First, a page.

Pic above: Dad's high school graduation portrait. He and the other boys in his graduating class each borrowed the photographer's jacket and tie for their portraits.
I spent a wonderful Friday afternoon at my Dad's house, just talking and being together (along with his wife), catching up on things, sharing memories, being present to one another. I count myself enormously blessed to still have him with us. He was born in 1929 and will be 80 this year. Mom crossed over in 1990, and we all miss her so much; I can't even think of Dad's crossing over without tearing up. I pray he lives many more years; he's had a couple of strokes, which have affected his memory, and as he says, he "can't hear worth a darn." He's been recently diagnosed with depression, probably because of his wife's own health challenges. He mourned so deeply when Mom crossed over and I'm sure he doesn't want to go through it again.
He's always been my hero, my champion, the most hard-working man I've ever known. He always worked two jobs throughout my childhood, rising very early, coming home very late, stopping home for a quick dinner between jobs. I had ballet lessons and piano lessons, one brother had trumpet lessons and a beautiful Besson trumpet, another brother played sports, paid for by Dad's long hours to ensure his family had what we needed to excel in life.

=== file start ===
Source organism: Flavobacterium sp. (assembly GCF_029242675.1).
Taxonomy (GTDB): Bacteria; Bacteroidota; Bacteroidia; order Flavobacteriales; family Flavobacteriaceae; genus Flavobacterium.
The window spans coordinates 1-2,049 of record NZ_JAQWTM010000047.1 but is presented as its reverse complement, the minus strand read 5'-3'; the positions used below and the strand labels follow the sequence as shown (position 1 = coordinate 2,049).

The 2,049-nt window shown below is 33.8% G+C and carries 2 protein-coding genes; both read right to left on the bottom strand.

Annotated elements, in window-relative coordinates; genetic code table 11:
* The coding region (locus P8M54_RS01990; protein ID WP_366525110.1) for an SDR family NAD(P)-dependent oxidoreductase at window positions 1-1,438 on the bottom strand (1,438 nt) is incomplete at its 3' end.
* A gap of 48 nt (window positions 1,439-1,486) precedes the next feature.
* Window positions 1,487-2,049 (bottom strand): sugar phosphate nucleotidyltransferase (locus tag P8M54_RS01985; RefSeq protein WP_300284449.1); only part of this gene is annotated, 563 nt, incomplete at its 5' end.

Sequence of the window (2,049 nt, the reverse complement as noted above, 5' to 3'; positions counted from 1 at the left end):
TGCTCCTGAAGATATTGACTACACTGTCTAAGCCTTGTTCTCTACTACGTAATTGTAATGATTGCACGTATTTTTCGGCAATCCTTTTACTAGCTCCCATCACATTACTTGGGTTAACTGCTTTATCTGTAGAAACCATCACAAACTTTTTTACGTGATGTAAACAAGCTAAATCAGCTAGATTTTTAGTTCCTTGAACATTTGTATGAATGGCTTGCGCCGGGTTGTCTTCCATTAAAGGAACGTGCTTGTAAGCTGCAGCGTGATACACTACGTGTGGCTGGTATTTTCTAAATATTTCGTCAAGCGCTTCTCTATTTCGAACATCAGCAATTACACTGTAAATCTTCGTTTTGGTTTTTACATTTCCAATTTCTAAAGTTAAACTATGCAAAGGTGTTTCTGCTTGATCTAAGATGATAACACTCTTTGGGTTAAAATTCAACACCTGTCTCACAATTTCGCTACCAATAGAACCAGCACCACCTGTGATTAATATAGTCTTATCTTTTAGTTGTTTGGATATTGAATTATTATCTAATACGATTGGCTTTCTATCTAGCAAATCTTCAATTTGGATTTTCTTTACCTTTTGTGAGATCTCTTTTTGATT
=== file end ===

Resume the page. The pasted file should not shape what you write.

Pic above: Dad's ship, the USS Ernest G. Small. My youngest brother is named for the ship.
Dad's a quiet man with a wicked sense of humor and a multitude of catchphrases that always make me smile. My cousin Patsy's told me that when thinks of him, she always remembers his sayings, like "she looks like 40 miles of bad road."
His mom was half Apache and people can see the Native American in him. I asked him yesterday what his father was; "Good for nothing", he said, and left it at that. His father was an abusive man who did some pretty horrible things to all in the family. I think Dad's quiet strength comes as a result of a very hard childhood.
He loved being in the Navy, he's told me, and loved to be out at sea, away from everyone. I'm so much like him in that way, very comfortable in my own company, not one for big crowds and commotion, very calm and peaceful. I once painted an oil painting for him of a flowing river, because that's what he reminds me of: a smoothly flowing river, constant and calming.
Pic above: Some of Dad's medals and a letter from the Korean government commemorating his service in the Korean War.
As the only daughter, Dad may have spoiled me just a bit. For every ballet performance, he always brought me pink roses. When Mom would get frustrated with trying to teach me to cook or crochet or sew, she'd send me outside with a terse "Go outside and help your father!" My love of gardening developed because of him; I could spend hours digging in the dirt with him. Sweetpeas are my favorite flower because of the abundance of vines he grew against the chainlink fence in the backyard.